1. foo_bar_baz
          Happy

          @Chemist

          He has provoked people to respond to his original off topic post, just as he intended. Also known as a successful troll.

          1. jake Silver badge

            @foo_bar_baz (was:Re: @Chemist)

            My post was off topic? How do you figure?

            And no, I wasn't trolling. I was voicing (typing) an honest opinion.

            1. Anonymous Coward
              Anonymous Coward

              Re: @foo_bar_baz (was:@Chemist)

              The article was about Linux apps to install

              You turned it [1] in to a GUI vs Command Line argument

              [1]in post one of the associated forum

              1. jake Silver badge

                @AC 09:48 (was: Re: @foo_bar_baz (was:@Chemist))

                "The article was about Linux apps to install"

                No, it was about "apps you must install" ... FOSS isn't about "must", FOSS is about "can".

                1. Anonymous Coward
                  Anonymous Coward

                  Re: @AC 09:48 (was: @foo_bar_baz (was:@Chemist))

                  " No, it was about "apps you must install" ... FOSS isn't about "must", FOSS is about "can". "

                  Yeah, yeah, you're a FOSS hero. It's an expression - deal with it in the context of everyday usage instead of trying to twist the intent of the article in a weak defence. You can't really maintain a focussed argument, can you?

      2. boltar Silver badge
        Thumb Down

        Re: I've been using Linux since mid-late 1993 (Slackware).

        "And people wonder why a career in computing is still seen as an unfriendly nerd haven.....I hold you up as a shining example."

        If you're not a nerd , or at least a competant techie , then you should not be working in IT. Its not for fluffy idiots who need pretty icons and multicoloured menus with cutsie animated puppy dog reminders to be able to function. Well, unless they're Windows admins of course.

        1. Anonymous Coward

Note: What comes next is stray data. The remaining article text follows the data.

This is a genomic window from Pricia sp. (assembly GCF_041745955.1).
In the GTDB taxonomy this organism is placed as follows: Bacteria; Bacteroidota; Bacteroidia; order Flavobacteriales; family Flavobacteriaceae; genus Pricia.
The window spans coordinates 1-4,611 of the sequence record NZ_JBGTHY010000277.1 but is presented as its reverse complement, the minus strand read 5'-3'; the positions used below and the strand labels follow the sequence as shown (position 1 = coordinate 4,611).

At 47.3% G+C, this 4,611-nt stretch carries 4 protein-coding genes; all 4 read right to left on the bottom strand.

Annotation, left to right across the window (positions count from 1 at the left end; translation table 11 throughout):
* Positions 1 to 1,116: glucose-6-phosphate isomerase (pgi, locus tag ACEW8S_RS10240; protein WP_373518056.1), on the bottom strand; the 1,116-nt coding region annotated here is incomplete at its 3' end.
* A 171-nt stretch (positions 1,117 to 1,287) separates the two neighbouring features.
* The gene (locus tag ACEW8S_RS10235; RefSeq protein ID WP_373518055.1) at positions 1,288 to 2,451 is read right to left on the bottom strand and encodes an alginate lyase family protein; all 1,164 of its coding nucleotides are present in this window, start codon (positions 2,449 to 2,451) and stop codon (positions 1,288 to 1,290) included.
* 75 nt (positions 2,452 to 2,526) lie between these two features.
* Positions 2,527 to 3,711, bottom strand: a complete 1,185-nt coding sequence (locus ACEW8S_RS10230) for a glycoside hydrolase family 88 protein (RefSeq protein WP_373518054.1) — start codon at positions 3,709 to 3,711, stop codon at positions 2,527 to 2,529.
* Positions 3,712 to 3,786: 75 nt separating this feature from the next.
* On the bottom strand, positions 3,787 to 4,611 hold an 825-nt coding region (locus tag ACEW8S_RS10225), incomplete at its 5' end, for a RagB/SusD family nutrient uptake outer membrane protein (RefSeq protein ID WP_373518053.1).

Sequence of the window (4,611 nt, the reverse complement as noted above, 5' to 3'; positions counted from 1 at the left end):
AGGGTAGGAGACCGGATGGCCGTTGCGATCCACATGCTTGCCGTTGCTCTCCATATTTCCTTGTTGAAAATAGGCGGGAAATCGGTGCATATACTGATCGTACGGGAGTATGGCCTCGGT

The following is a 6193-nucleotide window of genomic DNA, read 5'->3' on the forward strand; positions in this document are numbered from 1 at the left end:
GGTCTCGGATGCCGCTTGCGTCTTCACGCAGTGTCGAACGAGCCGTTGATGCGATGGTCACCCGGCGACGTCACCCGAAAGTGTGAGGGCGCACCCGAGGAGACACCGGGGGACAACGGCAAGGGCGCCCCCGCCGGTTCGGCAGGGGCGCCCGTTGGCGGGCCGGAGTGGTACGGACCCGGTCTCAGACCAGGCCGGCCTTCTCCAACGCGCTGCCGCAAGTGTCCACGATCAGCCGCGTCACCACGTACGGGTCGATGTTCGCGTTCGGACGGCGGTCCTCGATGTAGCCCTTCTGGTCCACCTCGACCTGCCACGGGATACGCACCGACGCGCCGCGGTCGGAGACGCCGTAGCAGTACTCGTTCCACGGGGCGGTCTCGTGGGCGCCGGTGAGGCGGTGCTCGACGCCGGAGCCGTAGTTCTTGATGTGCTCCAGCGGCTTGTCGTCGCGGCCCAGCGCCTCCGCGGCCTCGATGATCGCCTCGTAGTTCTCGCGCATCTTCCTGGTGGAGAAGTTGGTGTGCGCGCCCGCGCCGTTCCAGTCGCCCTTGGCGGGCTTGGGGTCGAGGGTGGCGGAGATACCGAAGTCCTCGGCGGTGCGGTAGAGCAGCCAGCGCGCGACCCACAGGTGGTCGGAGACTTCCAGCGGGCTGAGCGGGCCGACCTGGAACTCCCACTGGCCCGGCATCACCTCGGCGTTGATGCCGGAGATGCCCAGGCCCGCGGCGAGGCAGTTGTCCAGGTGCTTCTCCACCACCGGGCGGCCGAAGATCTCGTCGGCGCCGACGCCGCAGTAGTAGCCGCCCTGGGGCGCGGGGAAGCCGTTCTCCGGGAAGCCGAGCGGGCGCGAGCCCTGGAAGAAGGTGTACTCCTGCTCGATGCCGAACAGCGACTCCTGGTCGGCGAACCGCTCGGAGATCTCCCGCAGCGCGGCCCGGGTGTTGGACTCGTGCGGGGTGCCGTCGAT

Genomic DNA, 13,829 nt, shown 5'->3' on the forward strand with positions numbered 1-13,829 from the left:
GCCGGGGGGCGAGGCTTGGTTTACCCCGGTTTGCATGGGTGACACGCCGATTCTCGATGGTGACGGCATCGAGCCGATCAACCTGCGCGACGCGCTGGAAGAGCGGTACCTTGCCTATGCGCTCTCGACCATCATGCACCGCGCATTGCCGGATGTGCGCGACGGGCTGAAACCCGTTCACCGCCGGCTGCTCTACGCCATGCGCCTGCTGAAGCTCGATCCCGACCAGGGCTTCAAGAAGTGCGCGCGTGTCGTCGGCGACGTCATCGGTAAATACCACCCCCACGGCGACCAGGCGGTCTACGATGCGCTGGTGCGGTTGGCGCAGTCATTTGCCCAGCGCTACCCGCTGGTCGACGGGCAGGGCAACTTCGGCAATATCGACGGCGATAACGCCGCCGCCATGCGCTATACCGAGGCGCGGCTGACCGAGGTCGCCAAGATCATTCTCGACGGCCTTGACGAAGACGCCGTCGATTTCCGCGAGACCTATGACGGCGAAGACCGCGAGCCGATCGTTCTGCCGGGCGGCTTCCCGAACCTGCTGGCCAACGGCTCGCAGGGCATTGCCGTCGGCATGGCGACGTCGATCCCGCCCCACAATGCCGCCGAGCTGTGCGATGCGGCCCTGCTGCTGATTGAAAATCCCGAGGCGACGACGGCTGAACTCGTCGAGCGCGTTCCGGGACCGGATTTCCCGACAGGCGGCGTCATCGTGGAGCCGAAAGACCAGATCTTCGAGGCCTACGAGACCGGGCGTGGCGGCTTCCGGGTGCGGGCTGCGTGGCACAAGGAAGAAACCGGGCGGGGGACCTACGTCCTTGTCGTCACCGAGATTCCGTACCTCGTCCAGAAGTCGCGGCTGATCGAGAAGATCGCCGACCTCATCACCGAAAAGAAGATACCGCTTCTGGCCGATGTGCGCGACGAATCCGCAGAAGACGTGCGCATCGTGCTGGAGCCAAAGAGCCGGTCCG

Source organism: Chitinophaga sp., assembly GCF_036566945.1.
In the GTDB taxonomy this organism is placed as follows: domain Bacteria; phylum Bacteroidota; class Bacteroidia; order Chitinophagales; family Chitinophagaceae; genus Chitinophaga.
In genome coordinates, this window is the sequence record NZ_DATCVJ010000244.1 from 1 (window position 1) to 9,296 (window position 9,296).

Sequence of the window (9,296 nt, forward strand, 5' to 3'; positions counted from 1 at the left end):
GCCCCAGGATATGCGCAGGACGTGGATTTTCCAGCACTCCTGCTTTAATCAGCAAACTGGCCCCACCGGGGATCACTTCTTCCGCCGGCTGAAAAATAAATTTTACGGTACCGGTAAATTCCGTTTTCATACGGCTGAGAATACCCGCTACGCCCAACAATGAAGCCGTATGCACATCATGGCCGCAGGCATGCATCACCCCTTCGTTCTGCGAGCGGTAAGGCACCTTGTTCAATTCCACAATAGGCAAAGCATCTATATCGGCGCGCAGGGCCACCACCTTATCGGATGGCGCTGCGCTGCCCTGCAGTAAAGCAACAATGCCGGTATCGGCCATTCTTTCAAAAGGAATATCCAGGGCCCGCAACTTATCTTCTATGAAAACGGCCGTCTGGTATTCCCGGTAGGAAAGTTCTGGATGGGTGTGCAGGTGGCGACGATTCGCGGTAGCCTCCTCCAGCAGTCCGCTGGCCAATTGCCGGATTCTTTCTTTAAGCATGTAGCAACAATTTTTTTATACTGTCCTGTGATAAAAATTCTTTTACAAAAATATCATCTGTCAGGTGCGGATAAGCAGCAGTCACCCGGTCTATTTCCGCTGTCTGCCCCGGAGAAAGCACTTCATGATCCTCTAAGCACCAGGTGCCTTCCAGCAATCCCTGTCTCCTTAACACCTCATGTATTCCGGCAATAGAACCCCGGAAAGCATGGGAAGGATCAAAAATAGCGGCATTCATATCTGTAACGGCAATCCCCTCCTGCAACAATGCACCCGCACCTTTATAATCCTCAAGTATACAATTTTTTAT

Anonymous Coward

          . @boltar

          And yet another example why women are so scarce in the IT environment and Linux not as popular as it really should be - why would they have to put up with people with an attitude like yours?

          1. boltar Silver badge
            WTF?

            Re: . @boltar

            "And yet another example why women are so scarce in the IT environment and Linux not as popular as it really should be - why would they have to put up with people with an attitude like yours?"

            The 1980s called, they want their right-on rhetoric back.

            The reason there are so few women in IT is that they don't find computers very interesting in the same way most men don't find childminding or handbags very interesting. Sorry if that doesn't gel with your poltically correct view of the world where both sexes are identical in every way but its just the way it is. Deal with it.

            1. Anonymous Coward
              Anonymous Coward

              @boltar

              Clearly spoken by a man who has never spoken to a woman without parting with cash first

              1. boltar Silver badge
                Facepalm

                Re: @boltar

                "Clearly spoken by a man who has never spoken to a woman without parting with cash first"

                Actually its only sad loners who've never spoken to any women other than their mothers who have this quaint idea that most women find computers intrinsically interesting in themselves and if only it wasn't for the nasty sexist nerds there would be women flocking into the industry. Newflash - they don't.

                As for paying cash - I'll have to ask my wife if buying her presents counts.

                1. Anonymous Coward
                  Anonymous Coward

                  Re: @boltar

                  newsflash - most men aren't either

                  1. boltar Silver badge
                    FAIL

                    Re: @boltar

                    "newsflash - most men aren't either"

                    No, but a greater percentage of men are interested than percentage of women are. Really , this isn't comlicated. When you've actually spent time with some women and have had kids perhaps you'll understand that the differences between boys and girls arn't just down to nurture. Boys really are naturally more interested in technical and mechanical things than women. So get back to me when you've had some life experience.